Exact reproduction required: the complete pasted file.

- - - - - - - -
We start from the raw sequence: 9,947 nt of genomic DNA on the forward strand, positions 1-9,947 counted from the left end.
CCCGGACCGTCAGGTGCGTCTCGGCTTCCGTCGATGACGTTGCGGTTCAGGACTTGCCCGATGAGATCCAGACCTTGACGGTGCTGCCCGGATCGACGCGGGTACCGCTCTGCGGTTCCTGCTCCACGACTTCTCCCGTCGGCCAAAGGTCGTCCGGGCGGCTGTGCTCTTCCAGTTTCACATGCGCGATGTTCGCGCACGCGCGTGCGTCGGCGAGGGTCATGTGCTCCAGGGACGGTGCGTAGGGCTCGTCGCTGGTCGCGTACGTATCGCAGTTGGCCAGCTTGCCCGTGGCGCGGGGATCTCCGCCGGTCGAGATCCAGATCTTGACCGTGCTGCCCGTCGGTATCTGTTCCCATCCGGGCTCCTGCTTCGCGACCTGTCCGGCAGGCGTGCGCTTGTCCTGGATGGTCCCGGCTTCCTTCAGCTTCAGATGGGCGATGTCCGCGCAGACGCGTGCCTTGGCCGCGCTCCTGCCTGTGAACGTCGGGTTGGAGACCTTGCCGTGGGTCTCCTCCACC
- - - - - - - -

We start from the raw sequence: 9,947 nt of genomic DNA on the forward strand, positions 1-9,947 counted from the left end.
CCCGGACCGTCAGGTGCGTCTCGGCTTCCGTCGATGACGTTGCGGTTCAGGACTTGCCCGATGAGATCCAGACCTTGACGGTGCTGCCCGGATCGACGCGGGTACCGCTCTGCGGTTCCTGCTCCACGACTTCTCCCGTCGGCCAAAGGTCGTCCGGGCGGCTGTGCTCTTCCAGTTTCACATGCGCGATGTTCGCGCACGCGCGTGCGTCGGCGAGGGTCATGTGCTCCAGGGACGGTGCGTAGGGCTCGTCGCTGGTCGCGTACGTATCGCAGTTGGCCAGCTTGCCCGTGGCGCGGGGATCTCCGCCGGTCGAGATCCAGATCTTGACCGTGCTGCCCGTCGGTATCTGTTCCCATCCGGGCTCCTGCTTCGCGACCTGTCCGGCAGGCGTGCGCTTGTCCTGGATGGTCCCGGCTTCCTTCAGCTTCAGATGGGCGATGTCCGCGCAGACGCGTGCCTTGGCCGCGCTCCTGCCTGTGAACGTCGGGTTGGAGACCTTGCCGTGGGTCTCCTCCACC